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ESEA

The federal Elementary and Secondary Education Act (ESEA) law holds public schools accountable for student performance and for providing parents with options when schools do not meet high academic standards. In addition, the law provides that students who attend any school that has been designated under the law as persistently dangerous may transfer to another public school. Students who have been a victim of violent crime at school also are eligible to transfer.

Georgia's Flexibility Waiver: The Georgia Department of Education (GaDOE) submitted to the U.S. Department of Education (US ED) an application requesting flexibility through waivers of ten Elementary and Secondary Education Act of 1965 (ESEA) requirements and their associated, regulatory, administrative and reporting requirements. On February 9, 2012, Georgia's Elementary and Secondary Education Act of 1965 (ESEA) Flexibility Waiver was approved by the US ED. Two of the ten requested waivers directly affected Supplemental Educational Services (SES) and Public School Choice (Choice). The waiver allows for Local Educational Agencies (LEAs) greater flexibility in designing a Flexible Learning Program (FLP) tailored to the needs of their school and will have the capacity to serve more students in need for additional academic support.

Beginning with the 2012-2013 school year, the GaDOE will transition from Needs Improvement (NI) distinctions based to Adequate Yearly Progress (AYP) reports to Reward, Priority, Focus and Alert School distinctions based on the ESEA Flexibility Waiver formulas. Title I schools will now implement specific programs and interventions based on Reward, Priority, Focus and Alert Schools status. In addition, the GaDOE ESEA Flexibility Waiver outlines Georgia's new Single Statewide Accountability System, the College and Career Readiness Performance Index (CCRPI). The CCRPI will serve as a comprehensive report card for all schools in Georgia.

Title I schools not making adequate yearly progress (AYP) will transition from AYP to ESEA Flexibility Waiver formulas and may be identified as a Priority School or Focus School. Priority Schools and Focus Schools will be required to develop and implement the Flexible Learning Programs (FLP) beginning June 2012; if they meet one of the criteria set forth in the ESEA waiver as described below.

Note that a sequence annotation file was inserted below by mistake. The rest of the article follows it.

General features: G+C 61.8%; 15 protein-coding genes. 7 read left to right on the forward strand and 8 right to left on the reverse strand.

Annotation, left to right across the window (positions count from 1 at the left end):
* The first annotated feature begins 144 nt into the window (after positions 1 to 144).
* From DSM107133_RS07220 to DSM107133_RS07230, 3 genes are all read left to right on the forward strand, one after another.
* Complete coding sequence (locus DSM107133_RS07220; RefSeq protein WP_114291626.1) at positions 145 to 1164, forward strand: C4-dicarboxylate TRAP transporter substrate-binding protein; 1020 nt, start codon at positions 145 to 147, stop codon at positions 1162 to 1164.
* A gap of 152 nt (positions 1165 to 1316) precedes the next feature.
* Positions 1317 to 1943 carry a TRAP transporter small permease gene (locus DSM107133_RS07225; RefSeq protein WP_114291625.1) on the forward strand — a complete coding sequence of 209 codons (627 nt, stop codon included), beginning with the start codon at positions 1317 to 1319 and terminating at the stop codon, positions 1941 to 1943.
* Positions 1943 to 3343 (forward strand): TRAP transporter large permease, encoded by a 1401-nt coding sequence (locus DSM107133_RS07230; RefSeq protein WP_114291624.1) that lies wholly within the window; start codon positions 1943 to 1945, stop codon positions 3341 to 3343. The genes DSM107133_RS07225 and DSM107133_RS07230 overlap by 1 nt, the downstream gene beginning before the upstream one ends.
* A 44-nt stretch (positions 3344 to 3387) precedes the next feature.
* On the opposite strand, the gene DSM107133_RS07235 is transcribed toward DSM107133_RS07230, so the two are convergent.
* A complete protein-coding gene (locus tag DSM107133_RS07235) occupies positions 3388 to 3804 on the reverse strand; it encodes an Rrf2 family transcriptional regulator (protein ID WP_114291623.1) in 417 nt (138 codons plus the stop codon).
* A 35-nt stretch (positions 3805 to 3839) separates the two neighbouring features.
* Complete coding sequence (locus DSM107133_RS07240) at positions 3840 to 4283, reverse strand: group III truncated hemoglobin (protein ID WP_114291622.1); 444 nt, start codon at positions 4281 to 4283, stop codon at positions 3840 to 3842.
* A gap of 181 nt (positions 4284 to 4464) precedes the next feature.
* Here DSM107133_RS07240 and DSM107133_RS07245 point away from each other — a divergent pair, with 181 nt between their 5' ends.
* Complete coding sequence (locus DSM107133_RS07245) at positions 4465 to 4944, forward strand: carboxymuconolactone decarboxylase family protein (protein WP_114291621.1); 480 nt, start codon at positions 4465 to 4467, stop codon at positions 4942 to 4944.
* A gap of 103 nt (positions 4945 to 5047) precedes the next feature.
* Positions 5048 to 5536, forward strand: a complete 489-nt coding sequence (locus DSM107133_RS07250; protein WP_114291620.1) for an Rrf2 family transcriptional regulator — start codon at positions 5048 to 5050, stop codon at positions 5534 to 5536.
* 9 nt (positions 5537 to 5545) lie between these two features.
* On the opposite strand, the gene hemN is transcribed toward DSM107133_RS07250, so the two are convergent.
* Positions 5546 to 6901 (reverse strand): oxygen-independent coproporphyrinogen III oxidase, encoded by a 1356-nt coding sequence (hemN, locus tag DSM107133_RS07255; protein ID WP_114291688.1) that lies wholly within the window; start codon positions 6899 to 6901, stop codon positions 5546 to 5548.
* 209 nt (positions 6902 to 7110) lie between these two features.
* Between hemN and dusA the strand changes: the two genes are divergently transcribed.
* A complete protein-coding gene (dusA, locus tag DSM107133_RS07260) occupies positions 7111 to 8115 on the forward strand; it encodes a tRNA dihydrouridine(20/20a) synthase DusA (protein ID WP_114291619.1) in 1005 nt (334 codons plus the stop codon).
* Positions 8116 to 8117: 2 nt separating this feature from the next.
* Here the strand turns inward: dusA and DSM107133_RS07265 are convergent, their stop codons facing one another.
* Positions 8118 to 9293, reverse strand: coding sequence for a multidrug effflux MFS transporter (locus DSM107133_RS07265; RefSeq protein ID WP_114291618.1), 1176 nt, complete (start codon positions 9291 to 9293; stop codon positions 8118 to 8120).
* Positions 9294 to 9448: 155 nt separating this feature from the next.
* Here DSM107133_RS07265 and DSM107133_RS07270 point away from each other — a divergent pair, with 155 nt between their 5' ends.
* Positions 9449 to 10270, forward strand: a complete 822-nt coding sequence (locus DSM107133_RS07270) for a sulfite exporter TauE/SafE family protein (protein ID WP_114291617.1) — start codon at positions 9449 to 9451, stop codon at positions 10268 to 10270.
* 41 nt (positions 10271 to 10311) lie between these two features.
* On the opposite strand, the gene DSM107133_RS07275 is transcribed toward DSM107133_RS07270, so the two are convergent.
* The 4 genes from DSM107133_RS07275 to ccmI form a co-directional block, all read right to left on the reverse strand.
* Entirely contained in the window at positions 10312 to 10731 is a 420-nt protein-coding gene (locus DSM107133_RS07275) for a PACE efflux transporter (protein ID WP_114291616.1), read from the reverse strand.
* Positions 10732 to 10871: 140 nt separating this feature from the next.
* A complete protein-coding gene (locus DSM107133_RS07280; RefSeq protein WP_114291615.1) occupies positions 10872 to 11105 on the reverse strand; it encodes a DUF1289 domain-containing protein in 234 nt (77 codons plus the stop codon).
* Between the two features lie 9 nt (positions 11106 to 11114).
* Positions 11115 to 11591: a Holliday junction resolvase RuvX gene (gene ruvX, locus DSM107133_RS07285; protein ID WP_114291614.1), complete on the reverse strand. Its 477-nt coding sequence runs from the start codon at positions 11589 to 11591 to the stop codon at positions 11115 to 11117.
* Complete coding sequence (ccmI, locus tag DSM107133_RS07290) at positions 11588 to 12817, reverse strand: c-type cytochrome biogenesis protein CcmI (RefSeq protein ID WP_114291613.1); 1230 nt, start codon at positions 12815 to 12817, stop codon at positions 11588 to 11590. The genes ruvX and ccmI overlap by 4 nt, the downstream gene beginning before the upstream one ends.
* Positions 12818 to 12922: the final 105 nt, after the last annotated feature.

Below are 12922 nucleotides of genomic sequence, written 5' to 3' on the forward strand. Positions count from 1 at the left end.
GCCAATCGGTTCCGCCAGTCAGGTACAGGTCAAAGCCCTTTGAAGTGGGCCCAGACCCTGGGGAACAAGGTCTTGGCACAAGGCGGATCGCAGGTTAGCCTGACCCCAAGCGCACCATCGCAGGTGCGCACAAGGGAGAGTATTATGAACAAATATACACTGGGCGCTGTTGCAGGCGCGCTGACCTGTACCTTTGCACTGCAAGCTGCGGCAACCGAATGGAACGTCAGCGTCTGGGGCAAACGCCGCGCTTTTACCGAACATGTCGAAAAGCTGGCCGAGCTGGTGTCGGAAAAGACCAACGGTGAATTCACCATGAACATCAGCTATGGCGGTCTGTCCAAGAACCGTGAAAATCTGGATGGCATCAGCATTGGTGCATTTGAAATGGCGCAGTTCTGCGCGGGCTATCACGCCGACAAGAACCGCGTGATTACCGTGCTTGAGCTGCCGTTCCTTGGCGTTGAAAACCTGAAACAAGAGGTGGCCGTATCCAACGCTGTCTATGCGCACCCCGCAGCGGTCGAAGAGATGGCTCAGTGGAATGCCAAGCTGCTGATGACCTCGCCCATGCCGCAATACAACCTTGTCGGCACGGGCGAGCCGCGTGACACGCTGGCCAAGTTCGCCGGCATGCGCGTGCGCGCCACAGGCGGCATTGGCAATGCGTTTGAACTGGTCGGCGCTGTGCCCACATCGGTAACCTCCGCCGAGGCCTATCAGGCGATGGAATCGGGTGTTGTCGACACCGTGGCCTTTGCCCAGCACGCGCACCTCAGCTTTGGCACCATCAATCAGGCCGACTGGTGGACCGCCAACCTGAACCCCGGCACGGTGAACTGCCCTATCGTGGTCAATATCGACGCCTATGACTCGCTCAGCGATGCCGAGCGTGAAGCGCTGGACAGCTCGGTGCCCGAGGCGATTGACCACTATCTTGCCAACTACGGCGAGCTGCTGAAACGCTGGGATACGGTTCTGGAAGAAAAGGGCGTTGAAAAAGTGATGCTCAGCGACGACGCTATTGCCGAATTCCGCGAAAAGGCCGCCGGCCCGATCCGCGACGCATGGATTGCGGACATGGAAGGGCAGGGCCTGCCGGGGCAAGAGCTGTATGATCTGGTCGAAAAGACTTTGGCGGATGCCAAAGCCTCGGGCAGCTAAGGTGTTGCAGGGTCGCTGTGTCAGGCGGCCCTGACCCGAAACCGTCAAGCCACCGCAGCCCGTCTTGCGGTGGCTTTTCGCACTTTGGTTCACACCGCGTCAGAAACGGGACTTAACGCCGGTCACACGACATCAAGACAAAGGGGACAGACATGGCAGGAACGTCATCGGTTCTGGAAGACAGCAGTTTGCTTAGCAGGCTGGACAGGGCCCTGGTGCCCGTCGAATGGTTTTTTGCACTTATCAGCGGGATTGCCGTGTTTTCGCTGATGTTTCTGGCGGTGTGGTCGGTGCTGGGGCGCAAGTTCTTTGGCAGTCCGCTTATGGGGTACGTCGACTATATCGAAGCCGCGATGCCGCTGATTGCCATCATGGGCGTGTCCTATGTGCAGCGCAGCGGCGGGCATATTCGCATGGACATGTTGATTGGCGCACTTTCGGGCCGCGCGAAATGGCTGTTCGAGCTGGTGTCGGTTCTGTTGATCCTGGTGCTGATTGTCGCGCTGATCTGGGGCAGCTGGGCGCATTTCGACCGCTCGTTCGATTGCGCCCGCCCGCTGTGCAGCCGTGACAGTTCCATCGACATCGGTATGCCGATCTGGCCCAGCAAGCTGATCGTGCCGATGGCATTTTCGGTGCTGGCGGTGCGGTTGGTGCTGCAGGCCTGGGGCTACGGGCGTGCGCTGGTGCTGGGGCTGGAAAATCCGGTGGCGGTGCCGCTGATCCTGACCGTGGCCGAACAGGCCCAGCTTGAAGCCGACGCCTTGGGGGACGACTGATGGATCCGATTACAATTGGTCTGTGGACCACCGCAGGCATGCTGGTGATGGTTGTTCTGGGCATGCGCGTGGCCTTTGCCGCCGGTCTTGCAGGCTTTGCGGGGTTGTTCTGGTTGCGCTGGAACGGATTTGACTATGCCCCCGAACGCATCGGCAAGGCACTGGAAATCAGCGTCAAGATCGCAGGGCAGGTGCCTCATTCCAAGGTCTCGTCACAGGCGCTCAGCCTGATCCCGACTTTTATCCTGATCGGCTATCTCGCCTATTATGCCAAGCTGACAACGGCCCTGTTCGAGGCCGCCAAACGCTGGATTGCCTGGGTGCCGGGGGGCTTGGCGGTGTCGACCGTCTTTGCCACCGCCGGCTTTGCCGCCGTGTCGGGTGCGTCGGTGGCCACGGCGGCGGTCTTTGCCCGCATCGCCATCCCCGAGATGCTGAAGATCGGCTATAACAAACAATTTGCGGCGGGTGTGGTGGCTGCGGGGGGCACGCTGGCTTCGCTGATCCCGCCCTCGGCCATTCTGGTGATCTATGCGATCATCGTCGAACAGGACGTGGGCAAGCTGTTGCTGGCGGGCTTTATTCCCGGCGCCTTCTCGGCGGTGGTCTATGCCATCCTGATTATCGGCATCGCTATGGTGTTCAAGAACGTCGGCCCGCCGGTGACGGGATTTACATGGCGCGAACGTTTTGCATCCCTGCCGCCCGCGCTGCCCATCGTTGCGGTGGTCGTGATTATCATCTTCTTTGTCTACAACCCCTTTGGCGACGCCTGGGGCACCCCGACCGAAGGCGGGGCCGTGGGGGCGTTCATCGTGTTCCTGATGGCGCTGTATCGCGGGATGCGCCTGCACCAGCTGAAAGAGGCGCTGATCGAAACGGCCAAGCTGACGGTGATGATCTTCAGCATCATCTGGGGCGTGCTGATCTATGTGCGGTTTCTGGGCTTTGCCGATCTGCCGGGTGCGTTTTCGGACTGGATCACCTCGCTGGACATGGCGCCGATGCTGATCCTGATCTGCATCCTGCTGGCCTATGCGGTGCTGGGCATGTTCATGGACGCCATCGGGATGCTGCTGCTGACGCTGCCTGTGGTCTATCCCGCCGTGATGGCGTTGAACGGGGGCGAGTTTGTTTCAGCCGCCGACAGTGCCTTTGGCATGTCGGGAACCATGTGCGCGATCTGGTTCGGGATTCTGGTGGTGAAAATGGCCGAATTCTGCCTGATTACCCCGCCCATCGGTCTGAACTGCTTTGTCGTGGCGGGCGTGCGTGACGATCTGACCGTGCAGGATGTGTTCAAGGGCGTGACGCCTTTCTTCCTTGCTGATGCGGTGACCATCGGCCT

Please note: Priority Schools and Focus Schools will be identified and served with support interventions for 3 years.

Rewards Schools-Title I Schools- 10 percent of Title I Schools- Highest Performing percent of Title I Schools and Highest Progress Title I Schools

Reward Schools' designations will replace Distinguished Schools and Distinguished Districts designations. Reward Schools will be identified annually. There are two ways a Title I school may be identified as a Reward School. A Title I school may be classified as either a Highest-Performing School or a High-Progress School.

Priority Schools- Title I Students Eligibility- 5 percent of Title I Schools- Lowest Achieving Title I Schools

Priority Schools will be identified every three years and the identified school will be served for 3 years through a Flexible Learning Program (FLP) support interventions. These Title I schools are among the lowest five percent of Title I schools in the state based on the achievement of the All Student group in terms of proficiency on the statewide assessments and has demonstrated a lack of progress on those assessments over a number of years in the All Students group; are Title I- participating or Title I-eligible high school with a graduation rate less than 60 percent over a number of years; or a Tier I or Tier II school under the School Improvement Grants (SIG) program that is using SIG funds to implement a school intervention model years.

Focus Schools- Title I Student Eligibility- 10 percent of Title I Schools

Focus Schools will be identified every three years and the identified school will be served for 3 years through Flexible Learning Program (FLP) support interventions. These schools ae Title I schools that have the largest within- school gaps between the highest-achieving subgroup or subgroups and the lowest-achieving subgroup or subgroups or, at the high school level, has the largest within-school gaps in graduation rates ( within-school-gaps Focus School) are Title I high schools with a graduation rate less than 60 percent over a number of years that is not identified as a Priority School (low-graduation-rate Focus School).

Title I Alert Schools Based on 9 ESEA Subgroups- (does not include Priority Schools or Focus Schools).

Title I, Alert Schools will be identified annually. These schools are both Title I and non- Title I schools that fall into one of the three following categories using ESEA disaggregated subgroups or subject performance on both statewide assessments and graduation rate: Graduation Alert, Subgroup Alert or Subject Alert.

Houston County has four Title I Focus Schools and one non-Title Alert School: -Huntington Middle School (Focus School) -Northside High School (Focus School) -Perry High School (Focus School) -Westside Elementary School (Focus School) -Watson Center: Middle Grades at Crossroads Alternative Program (Alert School)  

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The Houston County School District does not discriminate on the basis of race, color, religion, national origin, genetics, disability, or sex in its employment practices, student programs and dealings with the public. It is the policy of the Board of Education to comply fully with the requirements of Title IX, Section 504 of the Rehabilitation Act of 1973, the Americans with Disabilities Act and all accompanying regulations.